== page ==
How can you tell if have mono? Mononucleosis, or “mono”, is an infection that is caused by the Epstein-Barr virus, which infects B cells (B-lymphocytes), producing a reactive lymphocytosis and atypical T cells (T-lymphocytes) known as Downey bodies. The virus is contagious via saliva, which is why it’s sometimes called “kissing disease.”
It is also known as Pfeiffer’s disease, or glandular fever in English-speaking countries outside North America. Mono occurs most often in 15 to 17-year-olds. However, you can get it at any age.
Signs and symptoms of mononucleosis include fever, sore throat, muscle weakness, metal fatigue, and swollen lymph glands. Sometimes, a swollen spleen (splenomegaly, which may lead to rupture) or liver (hepatomegaly) may develop. Heart problems or involvement of the central nervous system occurs only rarely, and infectious mononucleosis is almost never fatal. Other signs seen more rarely are loss of appetite, depression, diarrhea, skin rashes, headache, dizziness and disorientation.
There are no known associations between active EBV infection and problems during pregnancy, such as miscarriages or birth defects. Although the symptoms of infectious mononucleosis usually resolve in 1 or 2 months, EBV remains dormant or latent in a few cells in the throat and blood for the rest of the person’s life.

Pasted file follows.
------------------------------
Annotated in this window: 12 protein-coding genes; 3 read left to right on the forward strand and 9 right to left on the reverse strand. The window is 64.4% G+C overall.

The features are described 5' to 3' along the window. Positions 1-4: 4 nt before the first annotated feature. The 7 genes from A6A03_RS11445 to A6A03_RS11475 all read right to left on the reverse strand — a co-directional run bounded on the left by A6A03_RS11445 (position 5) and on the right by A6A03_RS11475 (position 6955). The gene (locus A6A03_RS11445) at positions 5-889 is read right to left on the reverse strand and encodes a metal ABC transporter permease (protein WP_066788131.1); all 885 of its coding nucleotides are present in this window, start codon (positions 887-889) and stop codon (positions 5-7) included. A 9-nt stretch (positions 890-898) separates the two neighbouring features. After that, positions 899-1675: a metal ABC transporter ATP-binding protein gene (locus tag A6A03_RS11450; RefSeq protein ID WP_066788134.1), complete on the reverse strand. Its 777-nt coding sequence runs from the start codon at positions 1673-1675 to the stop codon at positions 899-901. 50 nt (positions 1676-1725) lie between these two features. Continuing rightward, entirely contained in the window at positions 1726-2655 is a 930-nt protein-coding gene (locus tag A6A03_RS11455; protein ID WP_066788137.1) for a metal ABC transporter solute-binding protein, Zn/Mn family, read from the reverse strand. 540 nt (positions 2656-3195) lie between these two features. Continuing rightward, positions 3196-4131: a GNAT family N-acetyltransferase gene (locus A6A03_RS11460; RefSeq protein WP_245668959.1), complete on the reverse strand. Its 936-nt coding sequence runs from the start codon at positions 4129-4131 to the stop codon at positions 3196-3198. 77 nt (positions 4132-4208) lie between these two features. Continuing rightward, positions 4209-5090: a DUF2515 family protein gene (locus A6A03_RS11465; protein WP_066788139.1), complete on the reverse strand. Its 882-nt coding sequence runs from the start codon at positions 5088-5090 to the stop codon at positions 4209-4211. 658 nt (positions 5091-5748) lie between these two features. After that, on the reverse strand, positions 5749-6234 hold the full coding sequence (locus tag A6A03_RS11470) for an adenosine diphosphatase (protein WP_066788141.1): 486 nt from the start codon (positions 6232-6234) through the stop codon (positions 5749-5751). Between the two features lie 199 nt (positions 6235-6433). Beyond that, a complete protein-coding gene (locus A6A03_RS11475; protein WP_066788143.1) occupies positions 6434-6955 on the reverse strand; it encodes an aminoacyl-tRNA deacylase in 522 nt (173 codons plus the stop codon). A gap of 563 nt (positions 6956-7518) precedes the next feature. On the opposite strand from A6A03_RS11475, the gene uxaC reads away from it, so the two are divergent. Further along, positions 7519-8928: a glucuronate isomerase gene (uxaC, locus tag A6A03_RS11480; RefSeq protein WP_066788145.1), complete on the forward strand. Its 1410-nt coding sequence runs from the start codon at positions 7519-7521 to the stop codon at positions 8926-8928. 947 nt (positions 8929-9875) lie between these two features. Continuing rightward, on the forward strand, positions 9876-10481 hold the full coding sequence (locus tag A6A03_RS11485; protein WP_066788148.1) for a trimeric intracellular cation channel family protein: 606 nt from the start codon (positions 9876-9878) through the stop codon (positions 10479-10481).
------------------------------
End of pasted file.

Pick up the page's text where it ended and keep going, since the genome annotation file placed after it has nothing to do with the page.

Periodically, the virus can reactivate and is commonly found in the saliva of infected persons. This reactivation usually occurs without symptoms of illness.
Whats in a Name
The name mononucleosis derives from the fact that the number of mononuclear leukocytes (white blood cells with a one-lobed nucleus) rises significantly during infection. There are two main types of mononuclear leukocytes: monocytes and lymphocytes.
Normal blood values are 35% of all white blood cells. With infectious mononucleosis, this can rise to 50-70%. Also, the total white blood count may increase to 10,000-20,000 per cubic millimeter, the count is normally 4,000-11,000.
The monospot test is a test for mononucleosis that takes only a few minutes; it tests for heterophile antibodies produced by the human immune system in response to EBV infection. Commercially available test kits (Monolatex, Mono-Latex, Mono-Lex, Mono-Plus and Clearview IM) are 70-92% sensitive and 96-100% specific.
If you have a positive mono test, an increased number of white blood cells, reactive lymphocytes, and symptoms of mononucleosis, then you will be diagnosed with infectious mononucleosis. If symptoms and reactive lymphocytes are present but the mono test is negative, then it may be too early to detect the heterophile antibodies or the affected patient may be in the small number of people who do not make heterophile antibodies.
Other EBV antibodies and/or a repeat mono test may be performed to help confirm or rule out the mononucleosis diagnosis.